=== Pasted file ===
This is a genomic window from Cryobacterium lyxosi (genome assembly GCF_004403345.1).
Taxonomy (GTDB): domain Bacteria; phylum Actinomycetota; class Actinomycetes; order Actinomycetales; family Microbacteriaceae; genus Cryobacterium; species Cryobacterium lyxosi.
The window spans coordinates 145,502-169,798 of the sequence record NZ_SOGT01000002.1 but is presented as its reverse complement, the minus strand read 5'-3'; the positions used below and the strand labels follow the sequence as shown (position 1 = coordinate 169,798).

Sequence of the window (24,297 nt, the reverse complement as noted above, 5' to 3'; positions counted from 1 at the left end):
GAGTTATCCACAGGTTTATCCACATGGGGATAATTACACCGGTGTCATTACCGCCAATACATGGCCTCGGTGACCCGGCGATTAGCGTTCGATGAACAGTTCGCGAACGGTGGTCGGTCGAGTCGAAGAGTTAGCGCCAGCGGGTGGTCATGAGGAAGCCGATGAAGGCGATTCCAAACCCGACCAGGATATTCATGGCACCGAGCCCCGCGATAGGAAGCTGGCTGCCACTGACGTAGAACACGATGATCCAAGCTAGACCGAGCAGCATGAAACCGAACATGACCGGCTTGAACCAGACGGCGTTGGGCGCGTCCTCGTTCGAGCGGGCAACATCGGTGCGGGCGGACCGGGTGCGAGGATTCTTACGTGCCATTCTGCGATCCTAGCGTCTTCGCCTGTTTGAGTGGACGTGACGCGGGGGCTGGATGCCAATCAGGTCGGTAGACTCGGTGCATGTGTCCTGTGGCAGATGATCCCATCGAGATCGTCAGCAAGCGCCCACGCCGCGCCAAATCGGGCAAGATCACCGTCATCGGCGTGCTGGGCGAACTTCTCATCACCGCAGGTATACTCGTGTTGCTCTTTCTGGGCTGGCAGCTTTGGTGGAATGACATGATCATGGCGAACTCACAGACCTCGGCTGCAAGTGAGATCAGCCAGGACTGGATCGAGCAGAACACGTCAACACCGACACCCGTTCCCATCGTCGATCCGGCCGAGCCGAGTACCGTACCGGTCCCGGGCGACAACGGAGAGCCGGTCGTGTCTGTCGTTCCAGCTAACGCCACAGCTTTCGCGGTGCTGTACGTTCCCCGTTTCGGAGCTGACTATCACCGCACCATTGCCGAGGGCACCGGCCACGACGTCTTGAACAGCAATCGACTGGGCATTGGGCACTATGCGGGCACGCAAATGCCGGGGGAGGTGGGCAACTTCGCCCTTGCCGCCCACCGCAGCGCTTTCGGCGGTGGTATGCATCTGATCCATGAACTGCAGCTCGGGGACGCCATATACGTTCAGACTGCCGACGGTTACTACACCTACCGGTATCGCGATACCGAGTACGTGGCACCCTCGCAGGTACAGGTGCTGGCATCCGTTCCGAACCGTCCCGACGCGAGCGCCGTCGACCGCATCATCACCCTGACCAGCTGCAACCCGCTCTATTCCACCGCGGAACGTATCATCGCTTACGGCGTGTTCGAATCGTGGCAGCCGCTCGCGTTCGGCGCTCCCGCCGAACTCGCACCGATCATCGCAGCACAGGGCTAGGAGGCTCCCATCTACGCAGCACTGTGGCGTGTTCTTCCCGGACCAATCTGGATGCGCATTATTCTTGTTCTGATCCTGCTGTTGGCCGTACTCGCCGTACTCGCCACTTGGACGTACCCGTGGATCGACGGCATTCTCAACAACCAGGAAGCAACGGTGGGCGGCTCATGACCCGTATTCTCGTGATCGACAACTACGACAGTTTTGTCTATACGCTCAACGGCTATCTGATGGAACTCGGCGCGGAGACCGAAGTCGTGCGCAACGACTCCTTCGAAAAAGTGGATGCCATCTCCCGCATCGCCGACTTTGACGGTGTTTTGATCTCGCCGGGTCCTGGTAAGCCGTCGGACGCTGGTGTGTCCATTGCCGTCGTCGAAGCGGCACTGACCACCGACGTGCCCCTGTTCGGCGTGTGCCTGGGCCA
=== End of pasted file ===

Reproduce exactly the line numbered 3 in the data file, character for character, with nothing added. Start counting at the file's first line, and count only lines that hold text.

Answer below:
The window spans coordinates 145,502-169,798 of the sequence record NZ_SOGT01000002.1 but is presented as its reverse complement, the minus strand read 5'-3'; the positions used below and the strand labels follow the sequence as shown (position 1 = coordinate 169,798).